|1 fl oz||Navy rum (54.5% alc./vol.)|
|1 fl oz||Bacardi Carta Blanca light rum|
|1⁄2 fl oz||Grand Marnier liqueur|
|1⁄2 fl oz||Giffard Abricot du Roussillon|
|3⁄4 fl oz||Giffard Orgeat Syrup|
|3⁄4 fl oz||Freshly squeezed lime juice|
|1 1⁄2 fl oz||Fresh pressed pineapple juice|
|1⁄2 fl oz||Freshly squeezed orange juice|
|6 dash||Angostura or other aromatic bitters|
|1⁄2 fl oz||Wood's 100 rum|
Difford's Guide remains free-to-use thanks to the support of the brands in blue above.
This drink breaks the golden rule - simple is beautiful. However, it's tasty and packs a punch.
Created in 2008 by yours truly (Simon Difford) at the Cabinet Room, London, England.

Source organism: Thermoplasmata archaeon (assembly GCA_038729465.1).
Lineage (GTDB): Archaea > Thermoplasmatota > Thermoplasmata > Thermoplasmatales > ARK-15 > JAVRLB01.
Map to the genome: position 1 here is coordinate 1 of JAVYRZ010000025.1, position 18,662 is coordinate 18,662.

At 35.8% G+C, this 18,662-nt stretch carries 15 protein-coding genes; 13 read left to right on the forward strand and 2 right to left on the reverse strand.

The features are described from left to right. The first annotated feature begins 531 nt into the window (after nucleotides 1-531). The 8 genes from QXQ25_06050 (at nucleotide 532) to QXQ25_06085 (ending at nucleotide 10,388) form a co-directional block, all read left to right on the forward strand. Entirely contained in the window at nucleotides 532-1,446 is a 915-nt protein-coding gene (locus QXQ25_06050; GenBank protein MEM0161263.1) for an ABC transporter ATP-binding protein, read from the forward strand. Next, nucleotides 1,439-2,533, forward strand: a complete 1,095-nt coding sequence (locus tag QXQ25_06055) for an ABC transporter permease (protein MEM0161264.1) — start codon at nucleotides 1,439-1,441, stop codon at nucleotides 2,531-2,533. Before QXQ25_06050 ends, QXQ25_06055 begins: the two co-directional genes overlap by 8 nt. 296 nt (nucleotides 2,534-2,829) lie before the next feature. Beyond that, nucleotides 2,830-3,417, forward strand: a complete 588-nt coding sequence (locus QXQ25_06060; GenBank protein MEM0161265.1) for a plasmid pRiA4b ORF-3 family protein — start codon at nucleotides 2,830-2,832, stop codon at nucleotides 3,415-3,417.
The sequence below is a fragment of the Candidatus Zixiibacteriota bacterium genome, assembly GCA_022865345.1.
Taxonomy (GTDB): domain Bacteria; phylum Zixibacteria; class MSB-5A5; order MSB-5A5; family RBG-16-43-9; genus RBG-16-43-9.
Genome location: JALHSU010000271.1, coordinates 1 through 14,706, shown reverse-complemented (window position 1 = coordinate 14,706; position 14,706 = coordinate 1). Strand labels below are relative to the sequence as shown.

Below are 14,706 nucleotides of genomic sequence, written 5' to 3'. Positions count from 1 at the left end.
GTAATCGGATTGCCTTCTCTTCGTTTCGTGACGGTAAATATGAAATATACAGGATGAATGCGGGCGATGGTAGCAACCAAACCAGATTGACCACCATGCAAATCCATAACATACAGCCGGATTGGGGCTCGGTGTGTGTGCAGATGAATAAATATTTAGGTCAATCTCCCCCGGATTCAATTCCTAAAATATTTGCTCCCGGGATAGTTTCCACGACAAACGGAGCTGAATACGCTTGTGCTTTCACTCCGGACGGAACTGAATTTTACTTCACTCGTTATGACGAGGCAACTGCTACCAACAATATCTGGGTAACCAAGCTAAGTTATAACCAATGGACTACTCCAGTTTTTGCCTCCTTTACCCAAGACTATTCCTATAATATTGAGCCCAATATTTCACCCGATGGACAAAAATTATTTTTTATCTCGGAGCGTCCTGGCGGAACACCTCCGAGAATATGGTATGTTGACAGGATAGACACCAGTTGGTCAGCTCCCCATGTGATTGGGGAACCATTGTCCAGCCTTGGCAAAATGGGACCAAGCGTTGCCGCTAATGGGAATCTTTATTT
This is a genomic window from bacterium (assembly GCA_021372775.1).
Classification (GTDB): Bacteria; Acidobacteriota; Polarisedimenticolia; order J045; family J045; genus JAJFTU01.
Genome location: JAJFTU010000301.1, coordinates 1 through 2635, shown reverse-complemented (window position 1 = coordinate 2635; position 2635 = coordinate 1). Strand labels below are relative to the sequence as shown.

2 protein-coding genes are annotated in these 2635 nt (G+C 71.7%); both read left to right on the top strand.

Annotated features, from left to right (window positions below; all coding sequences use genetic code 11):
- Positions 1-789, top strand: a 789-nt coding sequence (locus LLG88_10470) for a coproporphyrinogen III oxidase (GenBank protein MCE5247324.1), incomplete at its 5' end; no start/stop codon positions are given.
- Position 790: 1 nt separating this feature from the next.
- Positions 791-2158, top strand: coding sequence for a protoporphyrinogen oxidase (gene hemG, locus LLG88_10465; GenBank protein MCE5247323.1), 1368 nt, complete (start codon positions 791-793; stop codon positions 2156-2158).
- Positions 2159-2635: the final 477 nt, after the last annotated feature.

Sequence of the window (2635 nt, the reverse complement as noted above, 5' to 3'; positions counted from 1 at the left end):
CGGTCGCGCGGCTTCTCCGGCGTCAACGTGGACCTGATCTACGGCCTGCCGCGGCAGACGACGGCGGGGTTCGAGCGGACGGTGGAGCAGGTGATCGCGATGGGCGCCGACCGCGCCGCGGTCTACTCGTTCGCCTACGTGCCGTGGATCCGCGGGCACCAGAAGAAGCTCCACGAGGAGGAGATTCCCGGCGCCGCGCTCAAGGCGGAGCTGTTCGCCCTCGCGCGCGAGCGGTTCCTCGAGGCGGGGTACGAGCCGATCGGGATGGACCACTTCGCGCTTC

The inspiration for this drink came not from the similarly named discount clothing retailer but the venerable Tiki cocktail itself. Tiki drinks, otherwise known as 'exotics' originated in 1934 when Ernest Raymond Beaumont Gantt, a Louisiana native who had made some money bootlegging rum during Prohibition, opened a bar called Don's Beachcomber in Hollywood and began serving rum based, fruity cocktails. Soon after, Victor 'Trader Vic' Bergeron transformed his restaurant Hinky Dinks into a similar faux Polynesian style. These founding fathers spawned many Tiki imitators and despite a dip in popularity from the 1970s, happily the noughties saw a revival in the fortunes of Tiki.